LDES Council Report Details Global Requirement for Long Duration Energy Storage to Reach Net Zero by 2040
23rd Nov 2021
The Long Duration Energy Storage (LDES) Council, of which Corre Energy are a member of, are a global CEO-led organisation formed to accelerate worldwide decarbonisation. The council today (Tuesday 23rdNovember), released its inaugural report on how the world’s power systems could become carbon net-zero through the storage of renewable power such as wind and solar. The Council’s report, produced in collaboration with McKinsey & Company as the Council’s knowledge partner, details the application of LDES technologies, the flexibility requirements needed in high-renewables future power grids, and analysis of the investment required.
The LDES Council is a new organisation and was announced during COP26 in Glasgow. The Council unites energy companies, technology providers, investors, and energy-users in a CEO-led initiative to cut carbon emissions through the deployment of long duration energy storage.
The report follows extensive collaboration between the 24 founding Council members and is based on advanced power systems modelling using more than 10,000 real datapoints supplied by its technology providers.
Some key findings from the report include that 85-140 TWh of long duration energy storage (>8 hours) can be deployed globally to enable power grids to become carbon net-zero. This will eliminate between 1.5 to 2.3 Gt of CO2 currently produced annually through allowing grid energy imbalances to be met by renewable sources as opposed to fossil fuels, equivalent to 10-15% of total emissions in today’s power sector. The report also sets out timeline scenarios for LDES deployment over the next decades that coincide with recent pledges to deliver net-zero nationally, including the commitment by the UK for a net-zero power system by 2035, and similar commitments by the US, Australia and India with later timescales.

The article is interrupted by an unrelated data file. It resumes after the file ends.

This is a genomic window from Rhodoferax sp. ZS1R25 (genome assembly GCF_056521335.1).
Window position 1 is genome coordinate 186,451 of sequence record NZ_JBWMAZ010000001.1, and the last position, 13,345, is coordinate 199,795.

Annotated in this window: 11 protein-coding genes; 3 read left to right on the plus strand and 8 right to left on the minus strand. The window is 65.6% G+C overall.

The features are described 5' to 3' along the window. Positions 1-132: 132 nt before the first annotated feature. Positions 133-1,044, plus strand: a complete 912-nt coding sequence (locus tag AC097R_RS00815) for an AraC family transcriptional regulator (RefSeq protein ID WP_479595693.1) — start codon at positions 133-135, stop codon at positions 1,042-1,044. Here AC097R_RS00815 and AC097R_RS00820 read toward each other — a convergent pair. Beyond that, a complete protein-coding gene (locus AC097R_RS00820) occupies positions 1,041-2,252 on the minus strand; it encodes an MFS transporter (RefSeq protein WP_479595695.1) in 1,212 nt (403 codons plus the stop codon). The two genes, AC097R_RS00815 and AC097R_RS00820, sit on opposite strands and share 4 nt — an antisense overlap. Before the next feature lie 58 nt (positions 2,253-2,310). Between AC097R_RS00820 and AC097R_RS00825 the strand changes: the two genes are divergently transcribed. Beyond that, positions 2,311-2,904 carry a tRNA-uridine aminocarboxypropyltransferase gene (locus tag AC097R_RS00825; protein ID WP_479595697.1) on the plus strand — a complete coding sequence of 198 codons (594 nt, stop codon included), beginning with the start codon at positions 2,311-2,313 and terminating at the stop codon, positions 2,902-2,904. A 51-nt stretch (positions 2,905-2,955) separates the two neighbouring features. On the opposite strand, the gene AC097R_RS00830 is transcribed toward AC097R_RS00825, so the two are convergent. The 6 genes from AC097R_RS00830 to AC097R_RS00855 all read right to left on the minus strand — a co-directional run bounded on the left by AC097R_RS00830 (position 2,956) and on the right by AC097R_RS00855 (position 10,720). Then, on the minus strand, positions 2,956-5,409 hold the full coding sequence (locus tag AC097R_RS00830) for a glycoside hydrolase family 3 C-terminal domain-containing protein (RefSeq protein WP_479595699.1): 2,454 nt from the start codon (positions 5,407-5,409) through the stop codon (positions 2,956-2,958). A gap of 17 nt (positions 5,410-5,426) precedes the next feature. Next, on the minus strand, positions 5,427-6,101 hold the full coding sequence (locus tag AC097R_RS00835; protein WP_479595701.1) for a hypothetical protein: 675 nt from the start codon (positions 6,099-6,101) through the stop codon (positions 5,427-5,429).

The report also indicates increasing momentum behind LDES deployments with around $3 billion invested in LDES technology companies in the last five years, and an expected 25-35 GW /1TWh of capacity to be deployed globally by 2025 with approximately $50 billion investment. The modelling focused on identifying the lowest cost way to transition to net-zero power systems, with LDES playing a key role alongside Li-ion and H2 turbines. It concludes that achieving net-zero power grids by 2040 requires a global deployment of 1.5-2.5 TW and 85-140 TWh of LDES; accounting for 10% of electricity consumed worldwide and requiring an estimated investment of $1.5 trillion to $3 trillion. This represents between four and seven times the total TWh global lithium-ion battery storage deployment today and between five and eleven times the total investment in renewable power in 2020.
Included in the report is a characterisation of various types of LDES technologies and how these enable energy to be stored at times when renewable power supply exceeds demand and released at a later time, along with an analysis of how these solutions contribute to a net-zero grid. A view on technology cost reductions, 60% capex reduction in 2025-40, is presented in the report as well as example business cases that show typical sources of value and project returns. Specifically outlined is the need for long-term system planning to attract adequate private upfront investment to support LDES deployment and research and development, and that market designs could be enacted to fully recognise the full value LDES provides to ensure financial returns on the assets. Additionally, the report acknowledges that some LDES technologies are in their early stages of deployment and will required targeted investment to achieve the lower cost and scale required to lower societal CO2 emissions.